ALBERT CHEURET (1884-1966)

Albert Cheuret was a discreet personality. It would seem that he was trained in sculpture by the academic Georges Lemaire and Jacques Perrin, professor at the Beaux-Arts de Paris.

Cheuret began his activity in 1907, he invests his Parisian studio of the avenue Franco-Prusse from 1921, and regularly exhibited at the Salon des Artistes français from then. In 1925, at the occasion of the Exposition internationale des Arts décoratifs, he occupied the stand #33 which was on the Pont Alexandre III. His creations were a huge success and were partially reproduced in Le Luminaire et les Moyens d’éclairage nouveaux by Guillaume Janneau (1926).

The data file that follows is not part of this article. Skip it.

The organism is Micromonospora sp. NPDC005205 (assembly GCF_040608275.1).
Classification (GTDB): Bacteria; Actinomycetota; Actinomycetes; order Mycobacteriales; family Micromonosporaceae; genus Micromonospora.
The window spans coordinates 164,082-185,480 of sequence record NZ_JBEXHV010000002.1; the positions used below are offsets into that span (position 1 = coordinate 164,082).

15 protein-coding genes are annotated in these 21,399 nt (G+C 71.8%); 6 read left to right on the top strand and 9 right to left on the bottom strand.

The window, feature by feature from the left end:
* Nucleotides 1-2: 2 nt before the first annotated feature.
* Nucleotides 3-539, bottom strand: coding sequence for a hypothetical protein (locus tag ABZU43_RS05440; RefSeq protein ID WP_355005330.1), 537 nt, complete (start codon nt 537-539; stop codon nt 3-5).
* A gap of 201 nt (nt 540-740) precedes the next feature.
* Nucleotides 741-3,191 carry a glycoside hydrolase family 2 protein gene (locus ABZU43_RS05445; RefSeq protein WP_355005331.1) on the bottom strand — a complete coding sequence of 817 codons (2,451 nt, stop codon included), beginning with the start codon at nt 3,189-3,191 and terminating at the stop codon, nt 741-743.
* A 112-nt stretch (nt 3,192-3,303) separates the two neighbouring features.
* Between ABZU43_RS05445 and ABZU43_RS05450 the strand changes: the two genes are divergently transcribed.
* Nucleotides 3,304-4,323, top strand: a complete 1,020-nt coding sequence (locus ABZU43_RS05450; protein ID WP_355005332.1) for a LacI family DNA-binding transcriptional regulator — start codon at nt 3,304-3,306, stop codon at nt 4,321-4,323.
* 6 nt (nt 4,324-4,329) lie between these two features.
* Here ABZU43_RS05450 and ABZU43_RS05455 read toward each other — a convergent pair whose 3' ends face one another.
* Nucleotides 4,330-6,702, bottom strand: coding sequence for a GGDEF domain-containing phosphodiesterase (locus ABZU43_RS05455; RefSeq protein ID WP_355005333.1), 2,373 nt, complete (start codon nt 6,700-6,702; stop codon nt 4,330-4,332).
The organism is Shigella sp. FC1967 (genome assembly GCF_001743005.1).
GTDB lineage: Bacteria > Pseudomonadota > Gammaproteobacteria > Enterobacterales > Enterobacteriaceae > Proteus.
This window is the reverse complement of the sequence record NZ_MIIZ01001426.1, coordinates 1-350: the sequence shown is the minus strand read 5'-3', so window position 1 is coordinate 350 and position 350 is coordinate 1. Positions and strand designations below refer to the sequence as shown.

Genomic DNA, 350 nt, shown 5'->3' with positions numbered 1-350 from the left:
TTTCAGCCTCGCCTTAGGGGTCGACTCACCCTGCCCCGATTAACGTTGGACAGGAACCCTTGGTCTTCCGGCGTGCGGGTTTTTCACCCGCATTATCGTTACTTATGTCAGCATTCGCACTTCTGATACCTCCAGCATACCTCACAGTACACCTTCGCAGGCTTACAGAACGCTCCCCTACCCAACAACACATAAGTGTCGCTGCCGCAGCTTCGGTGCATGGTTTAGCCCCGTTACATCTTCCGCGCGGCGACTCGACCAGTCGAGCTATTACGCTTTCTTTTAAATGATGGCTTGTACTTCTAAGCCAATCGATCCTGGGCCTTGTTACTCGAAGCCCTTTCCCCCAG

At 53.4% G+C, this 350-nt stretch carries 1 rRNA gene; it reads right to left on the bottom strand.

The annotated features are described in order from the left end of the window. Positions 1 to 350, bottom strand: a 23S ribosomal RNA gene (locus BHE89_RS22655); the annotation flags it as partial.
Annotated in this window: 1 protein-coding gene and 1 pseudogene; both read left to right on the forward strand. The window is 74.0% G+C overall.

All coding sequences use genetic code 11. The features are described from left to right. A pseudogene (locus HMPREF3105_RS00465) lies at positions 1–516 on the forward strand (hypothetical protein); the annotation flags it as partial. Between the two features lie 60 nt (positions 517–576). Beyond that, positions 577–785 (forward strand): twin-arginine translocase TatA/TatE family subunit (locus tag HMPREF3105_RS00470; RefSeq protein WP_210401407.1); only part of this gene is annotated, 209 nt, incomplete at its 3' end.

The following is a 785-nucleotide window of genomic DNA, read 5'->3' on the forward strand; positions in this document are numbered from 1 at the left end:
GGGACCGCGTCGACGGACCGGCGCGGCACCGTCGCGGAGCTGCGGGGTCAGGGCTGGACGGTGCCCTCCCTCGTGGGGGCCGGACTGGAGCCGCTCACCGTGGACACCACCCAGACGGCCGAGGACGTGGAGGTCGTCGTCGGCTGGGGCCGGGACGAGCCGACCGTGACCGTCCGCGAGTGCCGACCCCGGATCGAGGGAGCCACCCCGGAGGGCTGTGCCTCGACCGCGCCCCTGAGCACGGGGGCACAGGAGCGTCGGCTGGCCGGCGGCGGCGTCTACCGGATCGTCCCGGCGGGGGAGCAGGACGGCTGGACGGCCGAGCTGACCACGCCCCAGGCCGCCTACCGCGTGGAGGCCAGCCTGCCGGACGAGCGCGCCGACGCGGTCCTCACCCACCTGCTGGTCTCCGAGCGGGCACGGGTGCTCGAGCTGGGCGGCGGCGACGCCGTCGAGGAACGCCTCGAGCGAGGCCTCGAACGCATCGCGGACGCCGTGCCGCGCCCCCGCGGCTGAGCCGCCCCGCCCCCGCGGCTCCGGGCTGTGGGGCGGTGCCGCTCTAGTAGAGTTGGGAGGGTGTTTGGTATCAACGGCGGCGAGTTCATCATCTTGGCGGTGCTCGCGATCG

Although he designed furniture – consoles, pedestal tables, etc. – and decorative objects – clocks, mirrors –, lightings remained the iconic production of Cheuret ; patinated bronze and alabaster proved to be his favourite materials. He knew how to take the aesthetically advantage of the contrast between the whiteness of the stone and the dark shades of the metal.
Cheuret favored exotic birds and flora as a source of his repertory, their sculptural aspect reflected the initial training of the decorator ; his compositions appeared to be a wise superposition of geometrical shapes and a stylized bestiary or naturalistic subjects, powerfully transcribed in the bronze.